Place-names with a Danish ring, such as Dannevirke, Nebraska, and Viborg, South Dakota, testify to the founding of Danish settlements during the chief migration of Danes to the Great Plains of the United States from 1860 to 1895. Most of these settlers were dispossessed farmers taking advantage of the 1862 Homestead Act, which made possible their dream of landownership. The establishment of railroads provided additional incentive for emigration, as large tracts of land owned by the railroad companies were made available and transportation was provided. Unlike their Nordic neighbors, the Danish settlers tended to scatter widely, with no more than 11 percent of the total settling in one state. In Kansas, for example, a number of settlements were the result of Danes fleeing Prussian rule of their home province of North Schleswig in the wake of Denmark's 1864 war with Prussia. During the first decade of settlement survival was difficult. Cultivation methods learned at home were useless on prairie land, where wheat and corn were the main crops. In Danevang, Texas, the southernmost Danish settlement in the Plains, the techniques for growing cotton had to be learned. One aspect of their traditional farming system of cooperatives did transfer, however, and the impact of Danish dairy cooperatives can still be seen today.
Settlements in North Dakota and the Canadian provinces of Alberta and Saskatchewan represent the second migration of the Danes, many of whom were forced to leave the midwestern states as a result of rising land prices. Favorable Canadian homestead legislation added to the pull of the north. In addition, the United States' enactment of restrictive immigrant quotas in 1924 diverted a significant number of prospective emigrants to Canada. Settlements in such cities as Omaha and Calgary reflected the increasing occupational diversity of the immigrants, from commerce to the professions, which contributed to wider settler dispersion.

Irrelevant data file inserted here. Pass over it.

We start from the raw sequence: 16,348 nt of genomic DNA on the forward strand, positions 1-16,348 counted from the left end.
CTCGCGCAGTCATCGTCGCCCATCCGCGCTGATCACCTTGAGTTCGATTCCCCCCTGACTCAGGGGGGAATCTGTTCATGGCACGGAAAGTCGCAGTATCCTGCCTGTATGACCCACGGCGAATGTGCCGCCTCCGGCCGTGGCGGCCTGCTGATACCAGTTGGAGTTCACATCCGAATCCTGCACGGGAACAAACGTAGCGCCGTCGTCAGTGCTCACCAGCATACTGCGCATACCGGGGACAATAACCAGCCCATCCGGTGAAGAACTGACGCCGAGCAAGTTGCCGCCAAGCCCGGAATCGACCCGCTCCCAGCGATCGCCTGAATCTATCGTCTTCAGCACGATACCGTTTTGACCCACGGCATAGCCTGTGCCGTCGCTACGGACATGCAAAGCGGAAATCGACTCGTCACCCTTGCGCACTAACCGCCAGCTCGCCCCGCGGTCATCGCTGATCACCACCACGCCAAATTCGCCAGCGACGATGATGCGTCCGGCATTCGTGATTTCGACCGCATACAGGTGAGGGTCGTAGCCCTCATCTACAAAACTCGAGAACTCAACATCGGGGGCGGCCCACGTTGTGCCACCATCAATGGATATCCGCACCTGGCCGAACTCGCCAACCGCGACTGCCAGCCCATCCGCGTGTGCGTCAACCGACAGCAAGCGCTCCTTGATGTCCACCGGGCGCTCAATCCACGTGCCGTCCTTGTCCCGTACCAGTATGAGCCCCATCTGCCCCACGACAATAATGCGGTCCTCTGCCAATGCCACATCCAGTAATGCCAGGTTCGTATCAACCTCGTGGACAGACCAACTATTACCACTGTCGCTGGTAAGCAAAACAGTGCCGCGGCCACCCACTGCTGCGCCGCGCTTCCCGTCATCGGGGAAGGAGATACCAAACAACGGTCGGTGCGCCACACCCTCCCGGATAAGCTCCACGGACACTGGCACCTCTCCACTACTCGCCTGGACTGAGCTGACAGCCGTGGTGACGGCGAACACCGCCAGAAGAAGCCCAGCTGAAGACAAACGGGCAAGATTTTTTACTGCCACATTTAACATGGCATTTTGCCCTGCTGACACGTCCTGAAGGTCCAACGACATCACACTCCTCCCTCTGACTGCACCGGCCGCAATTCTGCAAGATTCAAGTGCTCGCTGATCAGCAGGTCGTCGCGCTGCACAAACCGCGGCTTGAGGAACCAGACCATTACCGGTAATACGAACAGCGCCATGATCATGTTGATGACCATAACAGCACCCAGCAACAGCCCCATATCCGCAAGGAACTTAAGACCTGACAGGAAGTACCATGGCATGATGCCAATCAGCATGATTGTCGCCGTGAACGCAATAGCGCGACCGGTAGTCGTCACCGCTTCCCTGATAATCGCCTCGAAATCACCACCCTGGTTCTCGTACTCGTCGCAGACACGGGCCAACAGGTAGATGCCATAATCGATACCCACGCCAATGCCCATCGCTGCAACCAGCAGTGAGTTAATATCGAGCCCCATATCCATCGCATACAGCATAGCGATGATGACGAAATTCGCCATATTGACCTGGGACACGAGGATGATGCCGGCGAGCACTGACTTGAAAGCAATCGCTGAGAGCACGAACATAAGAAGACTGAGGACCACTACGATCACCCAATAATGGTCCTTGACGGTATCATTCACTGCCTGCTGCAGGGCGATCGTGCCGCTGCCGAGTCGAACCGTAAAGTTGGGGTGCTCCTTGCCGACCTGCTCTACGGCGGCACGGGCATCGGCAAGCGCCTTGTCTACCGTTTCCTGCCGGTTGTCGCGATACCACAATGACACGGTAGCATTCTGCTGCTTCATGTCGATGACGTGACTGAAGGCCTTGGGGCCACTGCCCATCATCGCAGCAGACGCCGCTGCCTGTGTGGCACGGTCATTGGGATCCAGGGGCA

Nevertheless, by the early twentieth century immigrants in both rural and urban areas had established their own churches and folk schools, many clergy-inspired, as well as fraternal societies, including the Danish Brotherhood, social clubs, and newspapers. The Danish Pioneer, the largest Danish newspaper, was founded in Omaha in 1872 and is still being published. An 1894 split within the Danish Lutheran church in North America led to the formation of two organizations serving the Danes. One branch was headquartered at Blair, Nebraska. Its seminary, Trinity College, also at Blair, evolved into a liberal arts college, Dana College, which today houses an impressive archival collection related to Danish immigration to North America. The Dana Folk School in Calgary is also associated with the Blair synod. The other branch, shaped by the thought of N. F. S. Grundtvig, an influential Danish pastor and educator, saw as a major part of its mission the preservation of Danish language and heritage via the founding of colonies. Settlements such as Danevang, Texas, and Dagmar, Montana, and folk schools like Dalum Folk School in Dalum, Alberta, were the direct results of its support. Almost all the folk schools were forced to close in the 1930s due to the Depression and poor enrollment.
Today's chain of Danish brotherhood and sisterhood lodges and social clubs, located in Canada and throughout the United States, serve to maintain and promote Danish heritage and culture. So does the Federation of Danish Associations in Canada. The Danes of the Great Plains have made major contributions to American and Canadian life and culture. Two Danes of exceptional talents were Niels Hansen, a distinguished pioneering horticulturist associated with South Dakota State College, and Gutzon Borghlum, the sculptor known for his monumental carvings on Mount Rushmore in North Dakota.
Marianne Stølen University of Washington
Bender, H., and B. Flemming Larsen, eds. Danish Emigration to Canada. Aalborg, Denmark: Danes Worldwide Archives, 1991.
Hvidt, Kristian. Flight to America: The Social Background of 300,000 Danish Emigrants. New York: Academic Press, 1975.
Nielsen, George R. The Danish Americans. Boston: Twayne Publishers, 1981.